Sunday, 22 May 2011

5th Sunday of Easter Year A

This Sunday our Lord seems to be rubbish talking—something we are familiar with. Amongst the Chinese, when a person begins to talk about his or her death, the usual response is “Don’t talk rubbish”. But, the context of Christ’s speech is just before the Passion and so it is more than just morbid chatter. There are always implications for being a Christian—his faith will be tested and he will be rejected by the world. In any test of faith, people do get lost especially when things go drastically wrong. Today, Christ tells His disciples not to lose hope or be discouraged but instead to know that in Him, they can be sure of salvation because He is the Way, the Truth and the Life. There is no mistaking the absolute claim in what the Lord says. He is not just any way to follow. He is not simply a truth amongst many to believe in. Instead, He is the only source of salvation and as the 2nd Reading asserts: He is the precious cornerstone.

The absolute claim of Christ also makes this Sunday almost a sin to some people for whom the only Gospel they subscribe to is called the “Gospel” of Relativism. Furthermore, there are not a few schooled in the Philosophy of Sincerity—meaning that it is enough that one lives sincerely [1]—who might consider this declaration to be really arrogant. An absolute claim is a scandal of exclusivity. In an inclusive world, how dare we impose our standard on others?

In light of an inclusive convention that upholds tolerance, the question of how we dare to impose on others seems like a fair enough question to ask but what remains to be asked is if Christ’s absolute claim were inconsistent with who we are as human being? Here, we detect a certain inconsistency in the way our inclusive world is organised. On the one hand, we have come to accept tolerance [meaning acceptance and no judgement] as the most appropriate manner of human interaction. On the other hand, we categorically exclude certain actions from the same canon of tolerance. At best, what we have is an irregular form of tolerance which actually speaks volumes of our inconsistency and which is also part of the difficulty we find ourselves in. Either we arbitrarily choose certain standards to apply which is nothing but caprice, random, anarchy or, we instinctively recognise certain limits we need to adhere too. By the very fact that we seem to exclude certain behaviours from the canon/rule of [tolerance] acceptability—sexual harassment and child abuse are two good examples—that means we implicitly accept certain standards. If we can hold to such moral standards, then there is truth to be known.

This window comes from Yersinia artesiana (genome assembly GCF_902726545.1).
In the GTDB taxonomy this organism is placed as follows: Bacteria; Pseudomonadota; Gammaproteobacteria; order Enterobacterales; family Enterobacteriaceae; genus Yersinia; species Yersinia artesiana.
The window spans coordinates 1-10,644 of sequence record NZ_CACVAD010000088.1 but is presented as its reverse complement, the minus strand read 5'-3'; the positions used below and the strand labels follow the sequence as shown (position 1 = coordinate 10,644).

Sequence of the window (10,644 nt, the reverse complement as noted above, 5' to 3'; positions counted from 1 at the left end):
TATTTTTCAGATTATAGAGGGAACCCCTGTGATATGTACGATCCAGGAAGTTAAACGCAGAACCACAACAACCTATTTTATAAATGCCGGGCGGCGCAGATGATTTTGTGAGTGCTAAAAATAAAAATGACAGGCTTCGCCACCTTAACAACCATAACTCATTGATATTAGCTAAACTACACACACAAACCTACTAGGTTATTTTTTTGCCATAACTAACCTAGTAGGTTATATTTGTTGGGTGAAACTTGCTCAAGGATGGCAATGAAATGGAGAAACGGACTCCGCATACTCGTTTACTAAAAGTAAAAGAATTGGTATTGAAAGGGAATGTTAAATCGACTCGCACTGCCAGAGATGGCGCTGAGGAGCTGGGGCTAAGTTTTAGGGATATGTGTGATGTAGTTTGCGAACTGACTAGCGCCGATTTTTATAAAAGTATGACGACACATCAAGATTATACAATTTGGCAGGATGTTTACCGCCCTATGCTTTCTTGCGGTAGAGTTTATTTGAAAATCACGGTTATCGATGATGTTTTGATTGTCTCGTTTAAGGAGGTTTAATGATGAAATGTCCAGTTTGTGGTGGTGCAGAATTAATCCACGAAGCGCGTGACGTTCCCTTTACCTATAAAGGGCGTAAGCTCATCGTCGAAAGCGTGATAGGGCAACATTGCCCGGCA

But, the reality is we are afraid or we cowed by the political correctness of tolerance to hold no more than personal opinions as the standard for engagement. If one should step beyond the boundaries of personal opinion, “selective” tolerance will consider that to be oppressive. A good example is Christ’s claim which Christians accept to be an absolute that is applicable to everyone. And that is irony of tolerance. Tolerance is not so tolerant after all.

The implication of accepting truth to be no more than mere opinion would be a descent into some form of oppressive “isms”, not just relativism or subjectivism. Pope Benedict says something to this effect that to dismiss truth as unattainable is destructive. When we are incapable of truth, it follows that we are also incapable of ethical values because there would be no standard to measure. Convenience or contingency are measures of our lack of standard as we are often reduced to the lowest common denominator. For example, when human life is no longer a measure of the sacred, then euthanasia is not far off. When we are held together by the lowest common denominator, then, it is power, meaning who holds more power rules as in the case of dictatorship or it is simply the majority who rules as in the case of so-called democracy. Marxism, Nazism and Racism, to name a few, are children of the tyranny of dictatorship or the mob of the majority.

More than ever, today, Christianity must propose the Truth as applicable to everyone because mankind is capable of truth. We are capable of knowing what truth is or better still knowing Who Truth is—Jesus Christ. In this world, scarred by the abuse of power, either by the few or the majority, the manner of our proposal is defined to be the person of Jesus Christ. As Christ stood before Pilate, when faced with the Truth, Pilate continued to pose the question: Veritas, quid est veritas? It was as if Pilate expected “truth” to be expressed through coercion or might. But, Truth who is Christ is revealed in peace and proposed through persuasion not power and conviction, not coercion. This is where we come in. Truth is the Person of Jesus Christ and the Church’s sole duty is to proclaim Him and His mission—Son of God and Saviour of the World. The power of Truth lies not in legions but in the witness of our lives to convince others of who He is: Our Lord and Saviour.